Today was the 4th of July and the Embassy is always nice enough to invite the Peace Corps to the Embassy to participate in the festivities. Really, the festivities consist of grilling hamburgers and hot dogs with all the fixins. Of course, we played volleyball and basketball, threw the frisbee and enjoyed the scenery of the embassy and listen to music. In other words, a normal 4th of July that many do back in the states. I think the reason I (as well as others in the group) enjoyed the event so much was because the embassy is a bubble of the United States. Don’t get me wrong, I knew it would be, but it’s a different experience when you actually do it. What am I talking about? Okay, for the last 5 weeks we have been learning many different ways to integrate into the culture here in Paraguay. This includes learning the language and practicing the saying “when in Rome, do as the Romans do…” This means that we have been eating a lot of the Paraguayan food and drinking the Paraguayan tea etc. This also means feeling like you are in a doll house. No matter where you go, people stare like at you like you are inside of some department store window or some doll house. Kids will walk within 5 feet of you and just stare at you right in the face. This has never been a problem before, when I travelled other places, but here in Paraguay, given its geographic position (or isolataion), the people rarely see individuals that look different than they do and the staring is so pervasive, so I just smile and wave. On numerous occasions I have been told that I was Brazilian. While I don’t mind this too much, being “on display” does get old after a while. So many times little kids hear you speaking English and walk up to you and say the only English word they know, to see how you react and if you understand. This happens all the time. What’s worse is when the adults do it. The adults don’t walk up to you; instead they constantly scream broken English at you, just to see if you understand. So what do they say? This of the worst curse-words you can think of, and then combine them into some sentence that doesn’t make sense. Something like “eFuck-a-shit-you!!!) There not being mean, but want to practice their American move experience. Anyway, this “being on display” is sometimes scary (especially when on a bus) because you know the people recognize that you appear to have more than they do. So we have to be really careful because some may decide they want to forcefully “borrow” for good, what I have.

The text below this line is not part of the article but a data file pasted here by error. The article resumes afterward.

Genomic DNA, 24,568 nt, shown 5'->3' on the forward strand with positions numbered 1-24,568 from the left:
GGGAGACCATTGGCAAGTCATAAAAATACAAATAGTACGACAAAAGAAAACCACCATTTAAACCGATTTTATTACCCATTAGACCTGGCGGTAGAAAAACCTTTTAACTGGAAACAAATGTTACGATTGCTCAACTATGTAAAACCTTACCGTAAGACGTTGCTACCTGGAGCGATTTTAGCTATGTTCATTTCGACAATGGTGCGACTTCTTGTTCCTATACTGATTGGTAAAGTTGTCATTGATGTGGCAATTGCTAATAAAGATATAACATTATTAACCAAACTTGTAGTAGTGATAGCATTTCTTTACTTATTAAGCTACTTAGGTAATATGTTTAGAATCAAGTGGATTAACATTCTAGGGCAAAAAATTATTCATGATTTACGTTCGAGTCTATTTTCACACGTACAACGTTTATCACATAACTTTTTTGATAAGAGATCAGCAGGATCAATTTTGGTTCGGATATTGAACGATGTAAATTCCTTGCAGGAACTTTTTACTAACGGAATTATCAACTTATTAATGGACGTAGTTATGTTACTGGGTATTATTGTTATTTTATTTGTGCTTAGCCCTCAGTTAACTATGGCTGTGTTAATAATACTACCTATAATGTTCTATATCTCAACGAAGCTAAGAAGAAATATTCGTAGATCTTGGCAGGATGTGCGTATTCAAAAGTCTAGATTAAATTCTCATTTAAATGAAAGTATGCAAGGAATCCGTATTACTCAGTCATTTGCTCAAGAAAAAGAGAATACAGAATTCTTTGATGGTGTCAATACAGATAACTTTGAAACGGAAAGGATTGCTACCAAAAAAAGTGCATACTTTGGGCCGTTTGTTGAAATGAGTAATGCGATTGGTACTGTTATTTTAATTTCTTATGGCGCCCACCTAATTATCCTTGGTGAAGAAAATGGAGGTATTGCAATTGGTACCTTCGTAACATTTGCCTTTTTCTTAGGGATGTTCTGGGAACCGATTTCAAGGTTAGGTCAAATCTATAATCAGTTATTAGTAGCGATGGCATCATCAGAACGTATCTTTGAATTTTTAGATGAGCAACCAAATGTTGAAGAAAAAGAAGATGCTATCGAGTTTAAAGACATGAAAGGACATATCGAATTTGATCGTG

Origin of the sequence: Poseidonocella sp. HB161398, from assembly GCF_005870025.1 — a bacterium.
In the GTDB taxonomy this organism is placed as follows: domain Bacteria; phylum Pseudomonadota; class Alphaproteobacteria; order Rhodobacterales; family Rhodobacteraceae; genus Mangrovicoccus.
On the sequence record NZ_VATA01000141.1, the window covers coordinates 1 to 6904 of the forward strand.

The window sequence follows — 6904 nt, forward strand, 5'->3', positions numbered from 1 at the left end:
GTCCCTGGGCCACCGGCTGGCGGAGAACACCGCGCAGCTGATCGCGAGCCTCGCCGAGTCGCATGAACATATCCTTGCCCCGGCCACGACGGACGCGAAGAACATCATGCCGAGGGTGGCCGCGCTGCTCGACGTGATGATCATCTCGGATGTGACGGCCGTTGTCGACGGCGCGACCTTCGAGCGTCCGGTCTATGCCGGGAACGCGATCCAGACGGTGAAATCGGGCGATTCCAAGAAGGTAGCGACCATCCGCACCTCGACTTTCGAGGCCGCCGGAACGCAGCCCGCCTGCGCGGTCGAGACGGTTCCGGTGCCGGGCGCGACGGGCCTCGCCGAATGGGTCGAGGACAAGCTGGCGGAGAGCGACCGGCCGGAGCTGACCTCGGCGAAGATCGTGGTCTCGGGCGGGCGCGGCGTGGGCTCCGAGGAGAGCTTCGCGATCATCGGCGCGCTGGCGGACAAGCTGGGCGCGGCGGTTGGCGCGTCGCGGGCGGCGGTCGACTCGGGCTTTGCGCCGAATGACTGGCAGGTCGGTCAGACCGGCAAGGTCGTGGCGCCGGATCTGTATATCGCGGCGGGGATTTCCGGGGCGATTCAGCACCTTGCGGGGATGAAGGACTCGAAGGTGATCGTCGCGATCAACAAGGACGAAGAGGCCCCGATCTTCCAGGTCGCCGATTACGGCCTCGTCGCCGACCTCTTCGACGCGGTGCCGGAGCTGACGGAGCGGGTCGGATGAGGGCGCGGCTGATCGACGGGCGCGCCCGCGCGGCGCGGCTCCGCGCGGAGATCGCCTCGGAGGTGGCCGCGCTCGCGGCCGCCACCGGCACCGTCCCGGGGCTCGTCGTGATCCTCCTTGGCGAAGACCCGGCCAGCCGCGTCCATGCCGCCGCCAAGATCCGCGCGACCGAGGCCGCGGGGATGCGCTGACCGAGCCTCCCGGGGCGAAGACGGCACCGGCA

Switching back to the atmosphere here in Paraguay, part of the Paraguayan experience also includes dealing with the litter covered streets, the poorly maintained and mistreated trees and foliage. On top of this, the streets are full of motorcycles spewing stomach churning exhaust. This is only topped by the numerous diesel engine trucks and cars that fill the air with such a thick exhaust that you might believe the area you are standing in is on fire. This is the city of Asuncion (don’t get me wrong, it has its nice parts too) and among all of this is where the United States Embassy is located.